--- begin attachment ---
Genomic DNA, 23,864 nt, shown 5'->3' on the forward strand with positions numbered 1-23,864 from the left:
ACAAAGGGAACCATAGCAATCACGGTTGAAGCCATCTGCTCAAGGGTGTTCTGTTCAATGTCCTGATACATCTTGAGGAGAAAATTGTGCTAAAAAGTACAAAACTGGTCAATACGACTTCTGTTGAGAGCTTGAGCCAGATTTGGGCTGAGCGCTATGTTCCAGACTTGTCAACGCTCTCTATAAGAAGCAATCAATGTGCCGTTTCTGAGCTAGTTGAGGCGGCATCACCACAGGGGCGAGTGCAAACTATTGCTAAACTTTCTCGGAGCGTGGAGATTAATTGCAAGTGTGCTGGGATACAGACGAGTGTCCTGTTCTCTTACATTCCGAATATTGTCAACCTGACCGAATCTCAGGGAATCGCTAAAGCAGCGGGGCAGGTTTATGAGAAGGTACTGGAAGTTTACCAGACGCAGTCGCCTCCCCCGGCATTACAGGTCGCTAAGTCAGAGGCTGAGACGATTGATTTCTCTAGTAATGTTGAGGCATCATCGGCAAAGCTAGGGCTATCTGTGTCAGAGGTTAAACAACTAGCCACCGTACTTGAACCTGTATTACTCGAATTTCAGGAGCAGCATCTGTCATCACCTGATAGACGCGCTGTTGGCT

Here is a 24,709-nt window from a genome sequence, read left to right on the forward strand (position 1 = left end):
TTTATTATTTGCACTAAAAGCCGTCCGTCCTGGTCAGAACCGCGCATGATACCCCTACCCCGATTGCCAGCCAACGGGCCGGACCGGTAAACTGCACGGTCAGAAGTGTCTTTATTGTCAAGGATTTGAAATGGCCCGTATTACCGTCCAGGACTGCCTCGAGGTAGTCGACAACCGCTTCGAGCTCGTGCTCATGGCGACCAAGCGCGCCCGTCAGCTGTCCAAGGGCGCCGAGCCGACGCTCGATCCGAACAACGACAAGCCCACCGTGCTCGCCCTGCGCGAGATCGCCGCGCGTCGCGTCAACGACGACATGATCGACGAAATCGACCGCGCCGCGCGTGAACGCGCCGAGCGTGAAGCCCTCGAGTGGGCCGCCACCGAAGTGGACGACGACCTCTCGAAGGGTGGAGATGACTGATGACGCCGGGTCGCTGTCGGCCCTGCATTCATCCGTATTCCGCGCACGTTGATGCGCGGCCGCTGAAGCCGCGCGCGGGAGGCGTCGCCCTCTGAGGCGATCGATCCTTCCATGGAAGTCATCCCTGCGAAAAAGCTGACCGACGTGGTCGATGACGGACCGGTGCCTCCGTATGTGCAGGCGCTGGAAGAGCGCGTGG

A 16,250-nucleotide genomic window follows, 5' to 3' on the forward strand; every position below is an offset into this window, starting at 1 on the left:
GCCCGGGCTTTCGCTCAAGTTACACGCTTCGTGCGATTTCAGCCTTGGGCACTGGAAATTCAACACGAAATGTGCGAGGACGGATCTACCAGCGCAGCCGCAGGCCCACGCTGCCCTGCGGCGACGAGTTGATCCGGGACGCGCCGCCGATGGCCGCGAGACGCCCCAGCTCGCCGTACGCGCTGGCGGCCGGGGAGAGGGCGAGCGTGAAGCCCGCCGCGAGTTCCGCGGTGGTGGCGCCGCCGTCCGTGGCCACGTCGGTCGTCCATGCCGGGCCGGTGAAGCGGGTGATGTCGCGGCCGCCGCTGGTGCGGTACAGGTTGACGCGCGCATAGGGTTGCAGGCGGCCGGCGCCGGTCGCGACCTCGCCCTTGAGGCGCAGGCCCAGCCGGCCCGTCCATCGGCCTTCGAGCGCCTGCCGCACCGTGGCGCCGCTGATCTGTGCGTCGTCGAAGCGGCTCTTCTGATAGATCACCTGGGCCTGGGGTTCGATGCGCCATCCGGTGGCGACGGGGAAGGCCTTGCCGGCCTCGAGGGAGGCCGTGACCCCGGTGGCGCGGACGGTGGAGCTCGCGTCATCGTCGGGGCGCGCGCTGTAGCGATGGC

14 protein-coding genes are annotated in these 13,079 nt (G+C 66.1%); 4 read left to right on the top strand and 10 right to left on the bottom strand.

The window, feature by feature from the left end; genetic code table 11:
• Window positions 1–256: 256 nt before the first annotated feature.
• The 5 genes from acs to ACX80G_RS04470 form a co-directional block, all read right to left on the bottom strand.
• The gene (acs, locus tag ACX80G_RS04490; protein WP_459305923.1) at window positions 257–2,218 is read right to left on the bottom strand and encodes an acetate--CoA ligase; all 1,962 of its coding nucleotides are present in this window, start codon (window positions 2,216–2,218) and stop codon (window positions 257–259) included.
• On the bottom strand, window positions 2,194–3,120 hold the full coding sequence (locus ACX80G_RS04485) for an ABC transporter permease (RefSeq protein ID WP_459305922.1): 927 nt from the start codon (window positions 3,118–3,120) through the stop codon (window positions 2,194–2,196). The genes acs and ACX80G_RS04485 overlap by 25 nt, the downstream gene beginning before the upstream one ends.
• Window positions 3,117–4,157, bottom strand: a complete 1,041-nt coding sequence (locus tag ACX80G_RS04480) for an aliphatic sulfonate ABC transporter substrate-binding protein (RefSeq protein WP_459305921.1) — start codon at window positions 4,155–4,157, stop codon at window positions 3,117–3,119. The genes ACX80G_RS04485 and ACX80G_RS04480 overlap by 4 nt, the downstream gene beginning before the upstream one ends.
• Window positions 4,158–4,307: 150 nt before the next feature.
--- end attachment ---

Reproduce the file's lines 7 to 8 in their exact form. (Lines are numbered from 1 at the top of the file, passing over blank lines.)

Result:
14 protein-coding genes are annotated in these 13,079 nt (G+C 66.1%); 4 read left to right on the top strand and 10 right to left on the bottom strand.

The window, feature by feature from the left end; genetic code table 11: